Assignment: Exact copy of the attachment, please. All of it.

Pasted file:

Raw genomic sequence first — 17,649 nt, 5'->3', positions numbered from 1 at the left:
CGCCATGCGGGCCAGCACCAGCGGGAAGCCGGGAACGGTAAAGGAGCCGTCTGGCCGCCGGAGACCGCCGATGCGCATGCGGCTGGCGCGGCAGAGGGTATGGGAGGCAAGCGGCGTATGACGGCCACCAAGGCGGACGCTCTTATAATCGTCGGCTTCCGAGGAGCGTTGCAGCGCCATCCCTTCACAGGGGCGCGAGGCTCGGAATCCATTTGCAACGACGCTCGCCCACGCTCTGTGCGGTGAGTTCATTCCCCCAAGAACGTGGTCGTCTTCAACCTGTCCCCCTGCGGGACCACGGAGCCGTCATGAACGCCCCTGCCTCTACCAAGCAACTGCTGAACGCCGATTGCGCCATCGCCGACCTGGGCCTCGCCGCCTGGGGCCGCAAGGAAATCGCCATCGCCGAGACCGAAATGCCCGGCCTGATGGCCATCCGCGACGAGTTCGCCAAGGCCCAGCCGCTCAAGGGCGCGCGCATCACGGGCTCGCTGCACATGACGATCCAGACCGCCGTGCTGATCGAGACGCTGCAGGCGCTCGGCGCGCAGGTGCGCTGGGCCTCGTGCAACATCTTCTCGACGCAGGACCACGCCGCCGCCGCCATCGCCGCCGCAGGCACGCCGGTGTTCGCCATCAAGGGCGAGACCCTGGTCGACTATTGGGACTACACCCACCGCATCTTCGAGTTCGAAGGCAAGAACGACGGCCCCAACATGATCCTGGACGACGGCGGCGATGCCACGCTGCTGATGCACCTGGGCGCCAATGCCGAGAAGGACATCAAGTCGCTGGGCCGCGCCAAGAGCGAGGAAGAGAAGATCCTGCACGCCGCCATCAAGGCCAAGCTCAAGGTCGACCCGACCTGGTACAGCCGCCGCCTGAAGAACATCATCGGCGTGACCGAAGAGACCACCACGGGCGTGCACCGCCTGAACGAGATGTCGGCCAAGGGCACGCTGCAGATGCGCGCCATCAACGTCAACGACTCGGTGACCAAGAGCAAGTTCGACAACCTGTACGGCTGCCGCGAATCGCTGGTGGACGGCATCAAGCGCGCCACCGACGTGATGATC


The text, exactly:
Raw genomic sequence first — 17,649 nt, 5'->3', positions numbered from 1 at the left:
CGCCATGCGGGCCAGCACCAGCGGGAAGCCGGGAACGGTAAAGGAGCCGTCTGGCCGCCGGAGACCGCCGATGCGCATGCGGCTGGCGCGGCAGAGGGTATGGGAGGCAAGCGGCGTATGACGGCCACCAAGGCGGACGCTCTTATAATCGTCGGCTTCCGAGGAGCGTTGCAGCGCCATCCCTTCACAGGGGCGCGAGGCTCGGAATCCATTTGCAACGACGCTCGCCCACGCTCTGTGCGGTGAGTTCATTCCCCCAAGAACGTGGTCGTCTTCAACCTGTCCCCCTGCGGGACCACGGAGCCGTCATGAACGCCCCTGCCTCTACCAAGCAACTGCTGAACGCCGATTGCGCCATCGCCGACCTGGGCCTCGCCGCCTGGGGCCGCAAGGAAATCGCCATCGCCGAGACCGAAATGCCCGGCCTGATGGCCATCCGCGACGAGTTCGCCAAGGCCCAGCCGCTCAAGGGCGCGCGCATCACGGGCTCGCTGCACATGACGATCCAGACCGCCGTGCTGATCGAGACGCTGCAGGCGCTCGGCGCGCAGGTGCGCTGGGCCTCGTGCAACATCTTCTCGACGCAGGACCACGCCGCCGCCGCCATCGCCGCCGCAGGCACGCCGGTGTTCGCCATCAAGGGCGAGACCCTGGTCGACTATTGGGACTACACCCACCGCATCTTCGAGTTCGAAGGCAAGAACGACGGCCCCAACATGATCCTGGACGACGGCGGCGATGCCACGCTGCTGATGCACCTGGGCGCCAATGCCGAGAAGGACATCAAGTCGCTGGGCCGCGCCAAGAGCGAGGAAGAGAAGATCCTGCACGCCGCCATCAAGGCCAAGCTCAAGGTCGACCCGACCTGGTACAGCCGCCGCCTGAAGAACATCATCGGCGTGACCGAAGAGACCACCACGGGCGTGCACCGCCTGAACGAGATGTCGGCCAAGGGCACGCTGCAGATGCGCGCCATCAACGTCAACGACTCGGTGACCAAGAGCAAGTTCGACAACCTGTACGGCTGCCGCGAATCGCTGGTGGACGGCATCAAGCGCGCCACCGACGTGATGATC